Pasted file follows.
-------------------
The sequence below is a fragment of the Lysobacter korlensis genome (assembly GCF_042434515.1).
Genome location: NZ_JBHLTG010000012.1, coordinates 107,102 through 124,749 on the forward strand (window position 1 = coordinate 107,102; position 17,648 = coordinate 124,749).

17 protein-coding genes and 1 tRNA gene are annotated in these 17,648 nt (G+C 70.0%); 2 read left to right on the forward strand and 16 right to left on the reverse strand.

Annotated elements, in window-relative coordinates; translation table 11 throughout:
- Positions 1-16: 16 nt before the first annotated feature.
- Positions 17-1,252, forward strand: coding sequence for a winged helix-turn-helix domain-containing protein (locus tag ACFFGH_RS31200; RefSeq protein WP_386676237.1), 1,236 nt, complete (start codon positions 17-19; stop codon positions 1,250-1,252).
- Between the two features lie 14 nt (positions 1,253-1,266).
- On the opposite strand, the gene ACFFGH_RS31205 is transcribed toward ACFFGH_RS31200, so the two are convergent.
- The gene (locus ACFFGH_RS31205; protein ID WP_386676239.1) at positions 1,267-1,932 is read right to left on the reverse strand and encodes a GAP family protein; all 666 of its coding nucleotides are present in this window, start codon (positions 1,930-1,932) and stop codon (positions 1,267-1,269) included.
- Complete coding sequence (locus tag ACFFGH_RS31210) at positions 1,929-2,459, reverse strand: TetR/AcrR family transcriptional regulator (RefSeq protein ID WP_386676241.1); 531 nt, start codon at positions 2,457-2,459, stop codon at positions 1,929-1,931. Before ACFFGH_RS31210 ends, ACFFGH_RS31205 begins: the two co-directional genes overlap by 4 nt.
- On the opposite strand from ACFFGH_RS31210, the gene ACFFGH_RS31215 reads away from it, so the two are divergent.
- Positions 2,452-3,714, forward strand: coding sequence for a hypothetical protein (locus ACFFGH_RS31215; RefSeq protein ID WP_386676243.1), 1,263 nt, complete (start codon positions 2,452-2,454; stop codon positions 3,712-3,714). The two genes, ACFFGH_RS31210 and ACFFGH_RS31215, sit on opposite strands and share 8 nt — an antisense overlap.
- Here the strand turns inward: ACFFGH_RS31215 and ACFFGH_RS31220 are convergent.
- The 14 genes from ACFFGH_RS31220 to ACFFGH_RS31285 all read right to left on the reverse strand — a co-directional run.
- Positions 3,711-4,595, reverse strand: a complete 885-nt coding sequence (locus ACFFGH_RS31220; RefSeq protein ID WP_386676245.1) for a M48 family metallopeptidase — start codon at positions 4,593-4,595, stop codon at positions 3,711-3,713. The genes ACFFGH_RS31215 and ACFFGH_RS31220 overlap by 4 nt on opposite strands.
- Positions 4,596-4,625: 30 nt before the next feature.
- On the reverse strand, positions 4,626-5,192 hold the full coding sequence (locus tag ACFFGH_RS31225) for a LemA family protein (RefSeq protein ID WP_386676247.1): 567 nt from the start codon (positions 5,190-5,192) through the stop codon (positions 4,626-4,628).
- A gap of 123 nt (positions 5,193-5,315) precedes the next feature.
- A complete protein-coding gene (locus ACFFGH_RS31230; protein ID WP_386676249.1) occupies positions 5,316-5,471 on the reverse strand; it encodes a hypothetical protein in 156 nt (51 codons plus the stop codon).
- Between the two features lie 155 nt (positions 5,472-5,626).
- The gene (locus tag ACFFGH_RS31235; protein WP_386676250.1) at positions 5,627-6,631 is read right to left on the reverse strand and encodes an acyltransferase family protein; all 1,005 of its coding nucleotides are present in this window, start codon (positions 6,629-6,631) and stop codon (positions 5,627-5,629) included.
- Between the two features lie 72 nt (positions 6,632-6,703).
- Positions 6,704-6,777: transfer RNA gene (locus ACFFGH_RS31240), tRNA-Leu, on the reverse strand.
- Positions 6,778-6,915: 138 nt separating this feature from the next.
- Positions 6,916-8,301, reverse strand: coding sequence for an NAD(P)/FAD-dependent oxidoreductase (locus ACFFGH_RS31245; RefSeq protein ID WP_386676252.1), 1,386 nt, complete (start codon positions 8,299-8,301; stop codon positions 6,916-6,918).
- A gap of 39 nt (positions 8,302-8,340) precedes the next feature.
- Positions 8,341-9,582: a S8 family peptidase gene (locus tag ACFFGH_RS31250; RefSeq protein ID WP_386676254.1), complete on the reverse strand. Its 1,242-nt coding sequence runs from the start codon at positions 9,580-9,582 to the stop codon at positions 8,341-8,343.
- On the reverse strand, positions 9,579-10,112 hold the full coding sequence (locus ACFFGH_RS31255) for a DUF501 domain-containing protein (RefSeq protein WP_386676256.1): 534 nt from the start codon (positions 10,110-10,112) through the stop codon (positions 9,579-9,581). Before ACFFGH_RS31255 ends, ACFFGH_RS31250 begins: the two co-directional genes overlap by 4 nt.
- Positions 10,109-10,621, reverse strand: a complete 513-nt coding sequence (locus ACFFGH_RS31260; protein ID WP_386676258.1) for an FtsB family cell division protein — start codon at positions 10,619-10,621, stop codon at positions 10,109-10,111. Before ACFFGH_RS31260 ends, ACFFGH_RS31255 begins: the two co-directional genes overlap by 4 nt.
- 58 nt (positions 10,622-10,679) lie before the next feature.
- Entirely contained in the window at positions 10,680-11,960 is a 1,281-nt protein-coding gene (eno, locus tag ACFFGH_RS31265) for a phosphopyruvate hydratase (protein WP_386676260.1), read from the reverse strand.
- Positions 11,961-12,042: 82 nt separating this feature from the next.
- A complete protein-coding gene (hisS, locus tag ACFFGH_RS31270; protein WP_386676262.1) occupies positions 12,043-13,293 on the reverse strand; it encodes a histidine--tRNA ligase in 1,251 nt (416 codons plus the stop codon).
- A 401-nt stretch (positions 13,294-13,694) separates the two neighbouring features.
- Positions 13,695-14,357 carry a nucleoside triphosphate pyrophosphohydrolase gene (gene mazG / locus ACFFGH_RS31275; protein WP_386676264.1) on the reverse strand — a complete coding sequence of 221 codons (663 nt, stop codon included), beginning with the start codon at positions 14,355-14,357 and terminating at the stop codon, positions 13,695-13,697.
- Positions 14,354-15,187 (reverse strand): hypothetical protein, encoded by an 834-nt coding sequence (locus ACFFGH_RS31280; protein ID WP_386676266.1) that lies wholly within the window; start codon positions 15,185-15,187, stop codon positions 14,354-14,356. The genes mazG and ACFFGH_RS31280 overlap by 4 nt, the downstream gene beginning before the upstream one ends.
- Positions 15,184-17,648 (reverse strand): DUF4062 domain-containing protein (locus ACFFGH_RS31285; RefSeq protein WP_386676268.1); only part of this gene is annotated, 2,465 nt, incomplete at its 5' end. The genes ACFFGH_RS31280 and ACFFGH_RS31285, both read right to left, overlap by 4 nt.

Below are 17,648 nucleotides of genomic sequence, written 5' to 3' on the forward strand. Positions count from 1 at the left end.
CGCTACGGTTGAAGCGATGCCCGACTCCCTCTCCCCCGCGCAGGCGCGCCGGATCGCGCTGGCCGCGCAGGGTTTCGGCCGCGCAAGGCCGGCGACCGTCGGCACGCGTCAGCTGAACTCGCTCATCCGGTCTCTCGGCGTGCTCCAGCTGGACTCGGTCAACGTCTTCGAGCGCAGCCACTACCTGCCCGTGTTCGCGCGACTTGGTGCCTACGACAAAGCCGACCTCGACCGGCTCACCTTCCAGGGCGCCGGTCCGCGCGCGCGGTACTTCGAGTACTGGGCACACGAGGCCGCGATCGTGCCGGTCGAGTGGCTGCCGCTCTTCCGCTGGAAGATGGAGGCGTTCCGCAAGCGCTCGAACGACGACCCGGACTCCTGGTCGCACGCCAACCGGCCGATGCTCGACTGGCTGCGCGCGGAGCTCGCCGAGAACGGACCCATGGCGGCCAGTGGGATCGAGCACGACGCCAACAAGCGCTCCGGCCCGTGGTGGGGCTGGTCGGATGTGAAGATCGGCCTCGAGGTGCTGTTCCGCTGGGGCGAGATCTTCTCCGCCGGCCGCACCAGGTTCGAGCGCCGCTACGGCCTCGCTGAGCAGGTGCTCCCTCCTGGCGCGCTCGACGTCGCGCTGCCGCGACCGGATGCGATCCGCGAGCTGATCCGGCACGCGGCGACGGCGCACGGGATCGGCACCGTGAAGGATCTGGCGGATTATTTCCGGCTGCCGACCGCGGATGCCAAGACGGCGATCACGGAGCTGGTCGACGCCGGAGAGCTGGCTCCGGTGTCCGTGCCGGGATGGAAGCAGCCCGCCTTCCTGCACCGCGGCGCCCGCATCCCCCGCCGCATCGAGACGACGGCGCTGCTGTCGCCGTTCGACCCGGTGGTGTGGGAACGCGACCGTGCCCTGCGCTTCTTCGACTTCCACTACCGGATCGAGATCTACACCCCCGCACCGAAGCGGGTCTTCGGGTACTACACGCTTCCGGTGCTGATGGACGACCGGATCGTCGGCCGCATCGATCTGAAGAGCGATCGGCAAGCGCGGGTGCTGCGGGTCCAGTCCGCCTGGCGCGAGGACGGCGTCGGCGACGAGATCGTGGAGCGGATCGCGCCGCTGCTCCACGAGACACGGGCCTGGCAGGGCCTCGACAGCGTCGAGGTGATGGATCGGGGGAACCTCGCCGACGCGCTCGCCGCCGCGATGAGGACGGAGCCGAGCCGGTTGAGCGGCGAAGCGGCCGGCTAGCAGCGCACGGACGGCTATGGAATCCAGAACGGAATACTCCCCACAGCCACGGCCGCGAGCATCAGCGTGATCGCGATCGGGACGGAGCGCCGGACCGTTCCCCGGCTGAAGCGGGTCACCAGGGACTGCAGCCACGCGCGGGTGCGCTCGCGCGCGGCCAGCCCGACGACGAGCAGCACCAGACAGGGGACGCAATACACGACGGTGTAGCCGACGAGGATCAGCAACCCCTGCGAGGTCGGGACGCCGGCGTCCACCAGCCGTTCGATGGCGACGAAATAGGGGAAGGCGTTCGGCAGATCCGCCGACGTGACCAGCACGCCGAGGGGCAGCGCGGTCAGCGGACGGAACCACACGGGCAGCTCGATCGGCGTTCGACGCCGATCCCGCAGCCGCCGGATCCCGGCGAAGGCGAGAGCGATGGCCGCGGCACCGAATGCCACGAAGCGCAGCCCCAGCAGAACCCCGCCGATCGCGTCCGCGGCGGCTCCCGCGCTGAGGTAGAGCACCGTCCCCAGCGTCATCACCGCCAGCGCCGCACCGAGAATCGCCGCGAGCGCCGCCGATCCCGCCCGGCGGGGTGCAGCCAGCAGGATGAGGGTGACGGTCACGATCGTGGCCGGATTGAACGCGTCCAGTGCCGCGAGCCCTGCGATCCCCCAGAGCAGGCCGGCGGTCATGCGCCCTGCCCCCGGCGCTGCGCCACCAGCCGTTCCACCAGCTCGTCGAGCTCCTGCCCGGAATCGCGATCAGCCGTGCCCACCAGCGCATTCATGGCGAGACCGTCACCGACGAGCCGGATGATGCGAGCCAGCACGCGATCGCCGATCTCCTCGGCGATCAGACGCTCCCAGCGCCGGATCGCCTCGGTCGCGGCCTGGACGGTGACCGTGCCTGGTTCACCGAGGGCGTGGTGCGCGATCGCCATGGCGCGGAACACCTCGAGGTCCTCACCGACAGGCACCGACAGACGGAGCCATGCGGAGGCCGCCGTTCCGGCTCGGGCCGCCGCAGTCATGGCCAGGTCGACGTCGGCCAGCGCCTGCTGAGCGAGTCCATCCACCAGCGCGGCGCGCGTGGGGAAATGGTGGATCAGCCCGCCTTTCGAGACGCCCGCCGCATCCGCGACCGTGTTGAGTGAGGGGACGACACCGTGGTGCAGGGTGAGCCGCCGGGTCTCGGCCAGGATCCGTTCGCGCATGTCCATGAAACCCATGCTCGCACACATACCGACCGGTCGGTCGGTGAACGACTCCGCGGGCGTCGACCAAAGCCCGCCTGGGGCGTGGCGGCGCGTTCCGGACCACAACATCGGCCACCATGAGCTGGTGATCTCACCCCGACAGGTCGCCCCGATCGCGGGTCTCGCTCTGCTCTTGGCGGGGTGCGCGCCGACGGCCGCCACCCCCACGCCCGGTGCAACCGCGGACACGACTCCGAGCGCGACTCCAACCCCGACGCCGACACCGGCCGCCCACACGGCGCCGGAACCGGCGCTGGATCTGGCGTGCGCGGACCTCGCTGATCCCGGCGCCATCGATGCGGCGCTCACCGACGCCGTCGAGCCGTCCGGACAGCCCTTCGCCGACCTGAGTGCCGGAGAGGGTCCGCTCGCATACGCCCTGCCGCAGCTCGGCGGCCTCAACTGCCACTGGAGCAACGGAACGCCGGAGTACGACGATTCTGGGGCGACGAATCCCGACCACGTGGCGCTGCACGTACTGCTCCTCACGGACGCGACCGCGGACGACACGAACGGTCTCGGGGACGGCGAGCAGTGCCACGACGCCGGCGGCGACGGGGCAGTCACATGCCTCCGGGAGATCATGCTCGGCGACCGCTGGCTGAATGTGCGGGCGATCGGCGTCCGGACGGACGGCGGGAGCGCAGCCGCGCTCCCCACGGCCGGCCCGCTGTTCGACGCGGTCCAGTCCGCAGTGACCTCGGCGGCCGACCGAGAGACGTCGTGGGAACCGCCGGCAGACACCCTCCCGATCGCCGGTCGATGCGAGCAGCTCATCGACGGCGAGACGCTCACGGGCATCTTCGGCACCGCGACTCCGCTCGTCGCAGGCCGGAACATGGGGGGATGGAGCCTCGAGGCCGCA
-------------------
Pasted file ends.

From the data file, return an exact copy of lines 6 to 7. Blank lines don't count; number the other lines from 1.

- Positions 17-1,252, forward strand: coding sequence for a winged helix-turn-helix domain-containing protein (locus tag ACFFGH_RS31200; RefSeq protein WP_386676237.1), 1,236 nt, complete (start codon positions 17-19; stop codon positions 1,250-1,252).
- Between the two features lie 14 nt (positions 1,253-1,266).